Global stocks also bounced higher—by more than 3 MMT—after USDA cut them sharply last month. On balance, this report suggests livestock operations do not need to worry about feed supplies. USDA seemingly agrees, having raised its estimates for beef production by 150 million pounds, to 24.24 billion. That’s still below last year’s total and the market can certainly absorb the added tonnage. Interestingly, the increase is expected in the second half of the year—debatable given a smaller cattle herd and presumably some heifer retention as better moisture has encouraged herd rebuilding in some areas. The only conclusion to be drawn is that USDA expects heavier weights.

Pork production also rose from the March report, from 21.12 billion pounds to 24.24 billion, with production outstripping last year in every quarter. Broiler production was left unchanged from March, at 3.8% and turkey was trimmed from 6.075 to 6.025 billion pounds, possibly due to bird flu losses. That’s still 4.7% over last year.

Jerry Gulke of the Gulke Group adds that it is important July wheat futures remain above $5/bu. or wheat will be competing with corn in the feed bunk. “Tomorrow’s trade is probably more important than what we saw today. That $5 level needs to hold on the weekly close or wheat charts will be in trouble.”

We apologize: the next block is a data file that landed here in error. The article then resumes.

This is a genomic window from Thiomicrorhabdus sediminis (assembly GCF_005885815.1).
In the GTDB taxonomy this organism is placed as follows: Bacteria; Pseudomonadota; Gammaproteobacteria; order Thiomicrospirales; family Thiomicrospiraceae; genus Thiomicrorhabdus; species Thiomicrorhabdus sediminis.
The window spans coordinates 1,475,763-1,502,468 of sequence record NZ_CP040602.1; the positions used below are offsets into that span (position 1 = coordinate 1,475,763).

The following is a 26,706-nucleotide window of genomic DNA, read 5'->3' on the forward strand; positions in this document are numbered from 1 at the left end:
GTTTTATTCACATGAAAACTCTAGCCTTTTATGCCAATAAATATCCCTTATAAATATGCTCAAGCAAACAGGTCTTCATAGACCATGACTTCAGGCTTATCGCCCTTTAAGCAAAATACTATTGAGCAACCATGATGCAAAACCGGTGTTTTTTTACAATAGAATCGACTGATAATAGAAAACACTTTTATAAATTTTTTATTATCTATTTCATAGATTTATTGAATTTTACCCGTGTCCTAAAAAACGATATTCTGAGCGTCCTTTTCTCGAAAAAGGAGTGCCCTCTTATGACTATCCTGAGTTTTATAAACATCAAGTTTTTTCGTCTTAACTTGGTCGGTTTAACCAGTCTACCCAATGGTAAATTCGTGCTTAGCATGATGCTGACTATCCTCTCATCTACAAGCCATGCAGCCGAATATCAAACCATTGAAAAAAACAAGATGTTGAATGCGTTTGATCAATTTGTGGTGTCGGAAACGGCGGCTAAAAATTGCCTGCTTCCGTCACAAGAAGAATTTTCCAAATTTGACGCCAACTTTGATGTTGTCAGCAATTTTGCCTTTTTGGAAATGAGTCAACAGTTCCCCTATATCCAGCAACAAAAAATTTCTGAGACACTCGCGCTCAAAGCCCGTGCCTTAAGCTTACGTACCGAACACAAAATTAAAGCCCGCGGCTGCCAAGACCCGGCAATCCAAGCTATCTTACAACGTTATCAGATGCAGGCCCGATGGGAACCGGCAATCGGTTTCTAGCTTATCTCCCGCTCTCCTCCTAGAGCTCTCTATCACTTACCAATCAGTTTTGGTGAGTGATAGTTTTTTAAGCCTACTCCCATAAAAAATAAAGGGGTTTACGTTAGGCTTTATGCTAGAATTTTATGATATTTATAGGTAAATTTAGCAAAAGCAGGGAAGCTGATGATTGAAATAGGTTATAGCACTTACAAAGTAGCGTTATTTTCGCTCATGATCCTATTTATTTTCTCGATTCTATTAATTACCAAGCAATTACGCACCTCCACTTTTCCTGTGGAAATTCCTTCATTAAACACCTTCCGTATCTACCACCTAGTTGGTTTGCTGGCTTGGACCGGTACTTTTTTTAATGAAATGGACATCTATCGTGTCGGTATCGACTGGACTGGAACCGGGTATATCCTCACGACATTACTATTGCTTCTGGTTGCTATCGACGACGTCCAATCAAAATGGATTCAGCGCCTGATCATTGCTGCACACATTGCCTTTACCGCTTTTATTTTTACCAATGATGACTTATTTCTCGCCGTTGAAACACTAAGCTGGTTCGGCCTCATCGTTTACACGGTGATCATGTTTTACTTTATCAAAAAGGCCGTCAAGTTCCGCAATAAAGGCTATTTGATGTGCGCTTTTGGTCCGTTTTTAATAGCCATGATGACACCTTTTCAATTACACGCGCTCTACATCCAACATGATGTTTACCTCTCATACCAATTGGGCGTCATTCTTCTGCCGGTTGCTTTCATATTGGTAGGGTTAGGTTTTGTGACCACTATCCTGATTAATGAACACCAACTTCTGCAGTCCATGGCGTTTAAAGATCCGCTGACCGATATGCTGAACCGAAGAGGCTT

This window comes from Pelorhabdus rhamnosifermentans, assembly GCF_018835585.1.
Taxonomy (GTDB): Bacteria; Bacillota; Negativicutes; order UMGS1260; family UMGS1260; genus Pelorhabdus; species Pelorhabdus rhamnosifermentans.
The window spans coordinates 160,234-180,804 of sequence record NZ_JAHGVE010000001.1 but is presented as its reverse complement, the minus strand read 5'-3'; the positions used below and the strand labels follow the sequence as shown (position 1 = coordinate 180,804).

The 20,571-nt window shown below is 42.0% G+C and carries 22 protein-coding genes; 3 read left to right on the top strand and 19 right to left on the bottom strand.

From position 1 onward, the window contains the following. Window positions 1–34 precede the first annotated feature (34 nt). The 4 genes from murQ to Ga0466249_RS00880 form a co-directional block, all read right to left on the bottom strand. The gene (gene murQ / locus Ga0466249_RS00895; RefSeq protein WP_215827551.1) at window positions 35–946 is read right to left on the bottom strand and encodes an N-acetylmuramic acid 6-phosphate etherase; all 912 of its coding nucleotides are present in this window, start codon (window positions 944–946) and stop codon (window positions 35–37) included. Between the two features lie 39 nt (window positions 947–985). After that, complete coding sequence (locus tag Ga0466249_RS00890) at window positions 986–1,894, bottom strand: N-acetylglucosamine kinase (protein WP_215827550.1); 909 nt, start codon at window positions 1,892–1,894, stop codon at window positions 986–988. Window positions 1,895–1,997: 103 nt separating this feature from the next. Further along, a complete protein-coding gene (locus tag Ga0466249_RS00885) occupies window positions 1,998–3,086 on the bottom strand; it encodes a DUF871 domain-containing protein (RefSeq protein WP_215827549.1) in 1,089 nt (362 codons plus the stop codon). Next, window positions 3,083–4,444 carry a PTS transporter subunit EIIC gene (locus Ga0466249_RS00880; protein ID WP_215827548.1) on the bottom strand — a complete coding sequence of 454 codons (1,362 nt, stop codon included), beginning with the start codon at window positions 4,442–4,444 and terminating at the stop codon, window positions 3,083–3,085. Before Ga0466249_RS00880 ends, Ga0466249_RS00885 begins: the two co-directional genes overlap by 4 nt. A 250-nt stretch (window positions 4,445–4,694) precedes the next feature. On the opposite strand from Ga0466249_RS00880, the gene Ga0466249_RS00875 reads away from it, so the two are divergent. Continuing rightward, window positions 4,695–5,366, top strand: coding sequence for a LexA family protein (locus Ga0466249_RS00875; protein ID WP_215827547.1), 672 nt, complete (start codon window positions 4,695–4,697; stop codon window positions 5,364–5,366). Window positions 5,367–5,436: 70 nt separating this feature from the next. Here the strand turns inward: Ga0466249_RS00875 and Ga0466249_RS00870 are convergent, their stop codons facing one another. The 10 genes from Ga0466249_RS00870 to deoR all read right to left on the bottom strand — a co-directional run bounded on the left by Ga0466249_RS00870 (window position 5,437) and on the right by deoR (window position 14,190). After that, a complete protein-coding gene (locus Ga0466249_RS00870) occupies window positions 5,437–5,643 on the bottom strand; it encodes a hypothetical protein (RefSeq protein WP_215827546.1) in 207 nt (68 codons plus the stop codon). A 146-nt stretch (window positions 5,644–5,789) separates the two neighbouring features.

The wheat balance sheet also saw some tweaks, but nothing terribly exciting—and stocks actually tightened compared with last year and the average trade guess. Contrary to global corn and bean ending stocks, those for wheat tightened slightly, to a 27.5% stocks/use ratio, says Brugler. At 197.21 MMT, “that’s still adequate.”

The soybean balance sheet saw quite a few adjustments, including 6 million more bushels of seed use, reflecting record planting intentions, and a 14-million bushel increase in residual use. Given the strong dollar especially  against the Brazilian real, the 5 million bump in imports is not unexpected. A remaining question is whether USDA’s export figure, left unchanged at 1.79 billion, is too high, too low, or just right.

More worrisome for beans is the record loose soybean stocks in the global arena, at nearly 31%. Given that Brazilian beans are priced below US Gulf beans all the way out to October, this bodes ill for 2015 exports and prices.

The news wasn’t good for cotton, either, as ending stocks bumped up to 4.4 million—not on changes to use but on higher yield estimates (806 lb./acre instead of 795) and production, now pegged at 16.3 million bales, up from 16.08. No changes to sue led to the increase of 200,000 bales. World cotton carryout bumped higher as well, to 110.09 million.

By: Mike Niederman

To have a healthy corn crop all season long with strong yields in the fall it all starts from the beginning.  I want to cover a few reminders for this upcoming planting season, especially with all the rain we have been having.